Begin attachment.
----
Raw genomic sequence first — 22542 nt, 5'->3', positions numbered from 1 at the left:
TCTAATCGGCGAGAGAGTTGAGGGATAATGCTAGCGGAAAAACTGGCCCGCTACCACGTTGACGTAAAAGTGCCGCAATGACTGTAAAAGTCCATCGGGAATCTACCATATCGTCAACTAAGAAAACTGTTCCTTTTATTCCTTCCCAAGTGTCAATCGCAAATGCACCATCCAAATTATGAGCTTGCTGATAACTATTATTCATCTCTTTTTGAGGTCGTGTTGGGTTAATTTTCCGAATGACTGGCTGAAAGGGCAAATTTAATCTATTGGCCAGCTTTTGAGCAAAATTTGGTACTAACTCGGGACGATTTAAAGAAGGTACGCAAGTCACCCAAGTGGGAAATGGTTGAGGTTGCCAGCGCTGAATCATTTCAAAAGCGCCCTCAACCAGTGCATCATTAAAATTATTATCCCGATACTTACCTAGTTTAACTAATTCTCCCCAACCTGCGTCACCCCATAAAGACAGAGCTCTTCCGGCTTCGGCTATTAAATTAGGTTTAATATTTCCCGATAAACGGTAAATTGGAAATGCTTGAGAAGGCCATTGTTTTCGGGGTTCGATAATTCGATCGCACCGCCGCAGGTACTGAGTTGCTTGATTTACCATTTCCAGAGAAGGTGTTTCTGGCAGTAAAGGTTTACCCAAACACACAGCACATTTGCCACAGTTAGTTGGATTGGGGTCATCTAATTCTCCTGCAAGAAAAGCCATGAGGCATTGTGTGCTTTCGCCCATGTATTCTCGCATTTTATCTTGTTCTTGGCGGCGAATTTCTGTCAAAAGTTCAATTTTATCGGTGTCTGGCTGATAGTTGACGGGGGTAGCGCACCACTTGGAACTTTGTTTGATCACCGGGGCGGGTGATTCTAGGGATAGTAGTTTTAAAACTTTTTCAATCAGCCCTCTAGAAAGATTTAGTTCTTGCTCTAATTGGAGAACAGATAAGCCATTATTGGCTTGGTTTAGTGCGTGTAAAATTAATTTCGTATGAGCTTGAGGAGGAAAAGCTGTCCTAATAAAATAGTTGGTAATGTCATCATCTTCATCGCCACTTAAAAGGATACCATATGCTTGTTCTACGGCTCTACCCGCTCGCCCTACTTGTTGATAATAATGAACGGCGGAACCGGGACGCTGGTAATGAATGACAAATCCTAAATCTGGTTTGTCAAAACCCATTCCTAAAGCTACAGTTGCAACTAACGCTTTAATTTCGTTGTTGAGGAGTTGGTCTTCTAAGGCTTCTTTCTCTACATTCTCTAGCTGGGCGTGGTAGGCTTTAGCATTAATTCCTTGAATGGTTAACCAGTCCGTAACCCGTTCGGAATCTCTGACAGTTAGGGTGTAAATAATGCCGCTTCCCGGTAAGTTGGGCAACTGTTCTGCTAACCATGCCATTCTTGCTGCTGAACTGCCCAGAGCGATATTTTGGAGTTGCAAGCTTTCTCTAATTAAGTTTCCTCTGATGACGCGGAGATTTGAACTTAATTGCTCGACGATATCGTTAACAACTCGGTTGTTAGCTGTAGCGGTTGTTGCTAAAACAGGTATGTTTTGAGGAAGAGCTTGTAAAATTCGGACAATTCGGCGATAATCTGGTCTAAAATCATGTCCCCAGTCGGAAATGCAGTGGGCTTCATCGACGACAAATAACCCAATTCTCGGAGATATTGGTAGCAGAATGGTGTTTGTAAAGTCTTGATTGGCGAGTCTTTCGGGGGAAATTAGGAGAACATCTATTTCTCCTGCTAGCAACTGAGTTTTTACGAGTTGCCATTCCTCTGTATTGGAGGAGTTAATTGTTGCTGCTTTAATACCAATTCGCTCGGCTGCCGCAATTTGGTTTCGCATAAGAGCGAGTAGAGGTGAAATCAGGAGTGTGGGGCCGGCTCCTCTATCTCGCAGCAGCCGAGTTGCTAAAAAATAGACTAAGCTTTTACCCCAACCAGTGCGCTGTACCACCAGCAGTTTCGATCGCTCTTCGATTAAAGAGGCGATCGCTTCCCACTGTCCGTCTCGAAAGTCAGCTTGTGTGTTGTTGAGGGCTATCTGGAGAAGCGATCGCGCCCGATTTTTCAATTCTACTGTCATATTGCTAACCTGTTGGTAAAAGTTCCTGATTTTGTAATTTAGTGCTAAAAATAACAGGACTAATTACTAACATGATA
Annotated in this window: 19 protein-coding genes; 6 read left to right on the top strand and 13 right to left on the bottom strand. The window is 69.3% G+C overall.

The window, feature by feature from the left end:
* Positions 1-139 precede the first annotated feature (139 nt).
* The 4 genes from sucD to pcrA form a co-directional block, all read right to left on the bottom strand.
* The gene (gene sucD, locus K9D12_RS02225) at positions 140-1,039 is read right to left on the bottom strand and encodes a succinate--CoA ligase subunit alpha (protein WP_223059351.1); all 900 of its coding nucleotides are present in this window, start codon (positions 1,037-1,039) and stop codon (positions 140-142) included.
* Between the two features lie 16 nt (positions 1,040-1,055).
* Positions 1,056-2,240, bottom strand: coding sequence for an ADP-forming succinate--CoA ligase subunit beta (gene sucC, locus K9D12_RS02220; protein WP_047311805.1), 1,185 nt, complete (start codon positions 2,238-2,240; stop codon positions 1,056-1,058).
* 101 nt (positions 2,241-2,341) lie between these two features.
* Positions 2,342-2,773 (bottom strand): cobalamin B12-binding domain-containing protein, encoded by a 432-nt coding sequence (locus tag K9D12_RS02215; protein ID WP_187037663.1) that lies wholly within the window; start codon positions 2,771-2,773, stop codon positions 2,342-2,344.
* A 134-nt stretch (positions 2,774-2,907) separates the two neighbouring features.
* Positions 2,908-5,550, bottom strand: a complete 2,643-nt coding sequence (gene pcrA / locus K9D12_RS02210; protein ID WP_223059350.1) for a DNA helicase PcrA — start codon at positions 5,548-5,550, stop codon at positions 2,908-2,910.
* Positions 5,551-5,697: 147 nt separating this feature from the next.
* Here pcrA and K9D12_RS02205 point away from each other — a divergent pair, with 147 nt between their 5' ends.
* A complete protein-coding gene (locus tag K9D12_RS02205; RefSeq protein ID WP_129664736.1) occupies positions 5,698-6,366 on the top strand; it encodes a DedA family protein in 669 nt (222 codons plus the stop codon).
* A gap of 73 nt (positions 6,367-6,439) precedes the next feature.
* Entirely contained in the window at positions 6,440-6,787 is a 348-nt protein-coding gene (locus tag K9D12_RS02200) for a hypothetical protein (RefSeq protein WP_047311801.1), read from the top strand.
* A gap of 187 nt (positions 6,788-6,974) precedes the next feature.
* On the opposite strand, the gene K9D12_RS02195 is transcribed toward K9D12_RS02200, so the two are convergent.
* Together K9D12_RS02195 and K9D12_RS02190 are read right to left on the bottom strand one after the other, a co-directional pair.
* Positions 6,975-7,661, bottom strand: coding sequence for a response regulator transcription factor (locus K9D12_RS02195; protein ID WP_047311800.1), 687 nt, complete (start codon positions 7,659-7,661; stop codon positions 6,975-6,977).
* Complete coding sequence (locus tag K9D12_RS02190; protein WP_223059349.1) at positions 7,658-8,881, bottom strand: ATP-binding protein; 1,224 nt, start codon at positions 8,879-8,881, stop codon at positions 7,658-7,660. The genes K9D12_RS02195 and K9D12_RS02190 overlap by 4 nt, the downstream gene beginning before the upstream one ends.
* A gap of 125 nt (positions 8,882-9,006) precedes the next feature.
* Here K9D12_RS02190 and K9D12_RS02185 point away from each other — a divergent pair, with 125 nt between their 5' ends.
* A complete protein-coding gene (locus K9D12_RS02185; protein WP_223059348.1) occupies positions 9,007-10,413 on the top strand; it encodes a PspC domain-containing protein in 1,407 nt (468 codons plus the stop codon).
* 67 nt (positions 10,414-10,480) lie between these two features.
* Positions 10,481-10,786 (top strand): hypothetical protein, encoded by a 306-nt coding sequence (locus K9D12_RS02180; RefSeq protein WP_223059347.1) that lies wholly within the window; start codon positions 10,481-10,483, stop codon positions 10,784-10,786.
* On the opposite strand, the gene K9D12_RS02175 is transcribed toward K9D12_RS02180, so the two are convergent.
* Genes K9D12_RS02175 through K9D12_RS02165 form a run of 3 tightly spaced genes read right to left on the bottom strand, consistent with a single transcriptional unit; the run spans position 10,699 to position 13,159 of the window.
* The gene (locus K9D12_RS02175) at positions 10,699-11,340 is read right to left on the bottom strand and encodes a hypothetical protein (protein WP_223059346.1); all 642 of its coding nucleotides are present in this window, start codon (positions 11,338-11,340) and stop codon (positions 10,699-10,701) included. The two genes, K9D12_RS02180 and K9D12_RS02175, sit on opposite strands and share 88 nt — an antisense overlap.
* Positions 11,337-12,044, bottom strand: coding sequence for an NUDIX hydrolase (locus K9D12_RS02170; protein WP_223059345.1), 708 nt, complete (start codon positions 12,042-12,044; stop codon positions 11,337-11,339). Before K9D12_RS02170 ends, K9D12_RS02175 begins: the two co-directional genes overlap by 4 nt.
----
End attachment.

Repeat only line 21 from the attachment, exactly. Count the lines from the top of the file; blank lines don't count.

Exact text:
* Together K9D12_RS02195 and K9D12_RS02190 are read right to left on the bottom strand one after the other, a co-directional pair.